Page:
Disk /dev/sda: 320.0 GB, 320072933376 bytes
255 heads, 63 sectors/track, 38913 cylinders
Units = cylinders of 16065 * 512 = 8225280 bytes
Disk identifier: 0x08270827

   Device Boot      Start         End      Blocks   Id  System
/dev/sda1   *           1       16708   134206976    7  HPFS/NTFS
/dev/sda2           16708       20532    30716282+  83  Linux

Command (m for help): d
Partition number (1-4): 2

Command (m for help): n
Command action
   e   extended
   p   primary partition (1-4)
p
Partition number (1-4): 2
First sector (268414015-625142447, default 268414015):
Using default value 268414015
Last sector or +size or +sizeM or +sizeK (268414015-625142447, default 625142447):
Using default value 625142447

Command (m for help): p

Disk /dev/sda: 320.0 GB, 320072933376 bytes
255 heads, 63 sectors/track, 38913 cylinders, total 625142448 sectors
Units = sectors of 1 * 512 = 512 bytes
Disk identifier: 0x08270827

   Device Boot      Start         End      Blocks   Id  System
/dev/sda1   *          63   268414014   134206976    7  HPFS/NTFS
/dev/sda2       268414015   625142447   178364216+  83  Linux

Command (m for help): w
The partition table has been altered!

Calling ioctl() to re-read partition table.

WARNING: Re-reading the partition table failed with error 16: Device or resource busy.
The kernel still uses the old table.
The new table will be used at the next reboot.
Syncing disks.
  • If fdisk warned you that the kernel still uses the old table, you will need to reboot now. Remember to unmount relevant logical volumes again after rebooting.
  • Resize the LVM physical volume to match the new partition size
sudo pvresize /dev/sda2
  • Check how many free extents exist in the volume group - you should see extents corresponding to the increase in size of your physical partition
sudo vgdisplay
  • Add this many extents to /dev/vg1/media
sudo lvextend -l +<num-extents> /dev/vg1/media
  • Check that the volume sizes look correct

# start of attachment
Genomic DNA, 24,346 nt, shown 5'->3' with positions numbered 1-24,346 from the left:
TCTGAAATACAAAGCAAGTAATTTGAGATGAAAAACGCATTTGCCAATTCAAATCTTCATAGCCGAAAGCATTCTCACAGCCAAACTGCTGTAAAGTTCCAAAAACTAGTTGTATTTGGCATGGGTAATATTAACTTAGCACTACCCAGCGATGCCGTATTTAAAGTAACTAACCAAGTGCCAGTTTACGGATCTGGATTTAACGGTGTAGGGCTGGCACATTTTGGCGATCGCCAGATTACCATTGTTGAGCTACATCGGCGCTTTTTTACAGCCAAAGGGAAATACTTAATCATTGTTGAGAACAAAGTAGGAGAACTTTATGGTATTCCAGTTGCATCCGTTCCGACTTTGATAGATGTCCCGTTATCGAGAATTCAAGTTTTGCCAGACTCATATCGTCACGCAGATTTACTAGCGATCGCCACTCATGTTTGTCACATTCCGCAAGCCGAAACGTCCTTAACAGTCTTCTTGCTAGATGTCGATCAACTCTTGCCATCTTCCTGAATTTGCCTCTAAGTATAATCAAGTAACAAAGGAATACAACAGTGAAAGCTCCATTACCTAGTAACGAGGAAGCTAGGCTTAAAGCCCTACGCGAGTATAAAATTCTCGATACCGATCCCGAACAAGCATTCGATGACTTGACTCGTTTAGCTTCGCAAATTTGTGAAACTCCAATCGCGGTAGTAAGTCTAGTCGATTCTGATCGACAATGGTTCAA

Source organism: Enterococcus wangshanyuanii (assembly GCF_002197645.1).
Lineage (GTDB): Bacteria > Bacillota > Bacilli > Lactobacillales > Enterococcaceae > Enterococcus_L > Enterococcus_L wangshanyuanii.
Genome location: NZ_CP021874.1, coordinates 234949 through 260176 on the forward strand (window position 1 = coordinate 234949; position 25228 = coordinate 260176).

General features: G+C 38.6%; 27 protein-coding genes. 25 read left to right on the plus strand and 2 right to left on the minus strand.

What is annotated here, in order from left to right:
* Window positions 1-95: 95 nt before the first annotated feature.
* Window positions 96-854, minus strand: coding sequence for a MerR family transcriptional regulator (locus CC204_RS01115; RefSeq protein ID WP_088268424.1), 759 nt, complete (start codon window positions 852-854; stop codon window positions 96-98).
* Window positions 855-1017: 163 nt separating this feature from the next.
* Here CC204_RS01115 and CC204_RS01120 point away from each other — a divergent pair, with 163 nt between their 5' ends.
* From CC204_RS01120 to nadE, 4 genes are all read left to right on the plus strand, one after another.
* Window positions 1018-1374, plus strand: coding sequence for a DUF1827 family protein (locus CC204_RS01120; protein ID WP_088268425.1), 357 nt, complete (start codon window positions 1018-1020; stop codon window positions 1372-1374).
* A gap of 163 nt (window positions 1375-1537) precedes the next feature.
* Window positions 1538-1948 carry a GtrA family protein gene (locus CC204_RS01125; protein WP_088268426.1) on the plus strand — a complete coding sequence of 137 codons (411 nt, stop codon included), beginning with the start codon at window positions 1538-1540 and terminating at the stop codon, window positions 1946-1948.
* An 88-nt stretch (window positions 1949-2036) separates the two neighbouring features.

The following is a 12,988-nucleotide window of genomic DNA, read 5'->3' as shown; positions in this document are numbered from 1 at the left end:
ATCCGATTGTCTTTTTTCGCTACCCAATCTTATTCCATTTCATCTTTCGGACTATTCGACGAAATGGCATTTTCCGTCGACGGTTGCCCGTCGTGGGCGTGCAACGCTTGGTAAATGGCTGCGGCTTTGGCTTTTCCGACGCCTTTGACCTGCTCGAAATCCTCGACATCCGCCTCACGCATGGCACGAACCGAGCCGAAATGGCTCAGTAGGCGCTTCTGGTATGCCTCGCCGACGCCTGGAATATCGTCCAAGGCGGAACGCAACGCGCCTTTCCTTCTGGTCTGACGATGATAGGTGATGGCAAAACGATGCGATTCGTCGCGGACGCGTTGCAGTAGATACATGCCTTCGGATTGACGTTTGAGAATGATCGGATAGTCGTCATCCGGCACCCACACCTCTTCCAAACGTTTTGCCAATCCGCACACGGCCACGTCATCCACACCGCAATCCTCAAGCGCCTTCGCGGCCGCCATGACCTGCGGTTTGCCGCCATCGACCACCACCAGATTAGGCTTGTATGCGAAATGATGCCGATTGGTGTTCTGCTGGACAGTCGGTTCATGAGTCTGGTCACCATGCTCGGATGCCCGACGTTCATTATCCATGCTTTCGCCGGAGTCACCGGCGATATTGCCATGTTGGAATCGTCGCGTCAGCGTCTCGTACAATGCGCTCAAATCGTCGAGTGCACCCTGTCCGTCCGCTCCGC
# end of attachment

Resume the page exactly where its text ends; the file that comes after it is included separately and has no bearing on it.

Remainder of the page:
sudo vgdisplay
  • Resize the ext3 filesystem on /dev/vg1/media
sudo resize2fs /dev/vg1/media
  • Remount affected filesystems
sudo mount /dev/vg1/media
  • Check that everything looks ok :)

Shrink a logical volume

  • First, reduce the filesystem size to slightly smaller than you want the final size to be:
sudo resize2fs /dev/mapper/vg1-backup 390G
resize2fs 1.40.8 (13-Mar-2008)
Resizing the filesystem on /dev/mapper/vg1-backup to 102236160 (4k) blocks.
The filesystem on /dev/mapper/vg1-backup is now 102236160 blocks long.
  • Reduce the size of the logical volume to the intended size:
sudo lvreduce -L 400G /dev/vg1/backup
  WARNING: Reducing active logical volume to 400.00 GB
  THIS MAY DESTROY YOUR DATA (filesystem etc.)
Do you really want to reduce backup? [y/n]: y
  Reducing logical volume backup to 400.00 GB
  Logical volume backup successfully resized
  • Resize the filesystem to match the new logical volume size (you may be asked to run e2fsck first):
sudo resize2fs /dev/mapper/vg1-backup
resize2fs 1.40.8 (13-Mar-2008)
Resizing the filesystem on /dev/mapper/vg1-backup to 104857600 (4k) blocks.
The filesystem on /dev/mapper/vg1-backup is now 104857600 blocks long.

Reactivating a volume group

If things have gone a bit wrong, and you've had to manually fix stuff (with fdisk, and the like), then to reactivate the volume group, and get it to recognise the fixed LVs, simply run

sudo vgchange -a y /dev/vg1

Sample vgdisplay Output

  --- Volume group ---
  VG Name               vg1
  System ID
  Format                lvm2
  Metadata Areas        1
  Metadata Sequence No  5
  VG Access             read/write
  VG Status             resizable
  MAX LV                0
  Cur LV                1
  Open LV               1
  Max PV                0
  Cur PV                1
  Act PV                1
  VG Size               170.10 GB
  PE Size               4.00 MB
  Total PE              43545
  Alloc PE / Size       43545 / 170.10 GB
  Free  PE / Size       0 / 0
  VG UUID               TACrPR-xO6J-mHz0-hiMn-ax3G-R3a4-dv2ivp


Useful Commands

vgdisplay 
Display volume group information
pvdisplay 
Display physical volume information
lvdisplay 
Display logical volume information
pvdisplay -m 
Show PV -> LV mapping
lvdisplay -m 
Show LV -> PV mapping
lvs -o +devices 
Show concise LV -> PV mapping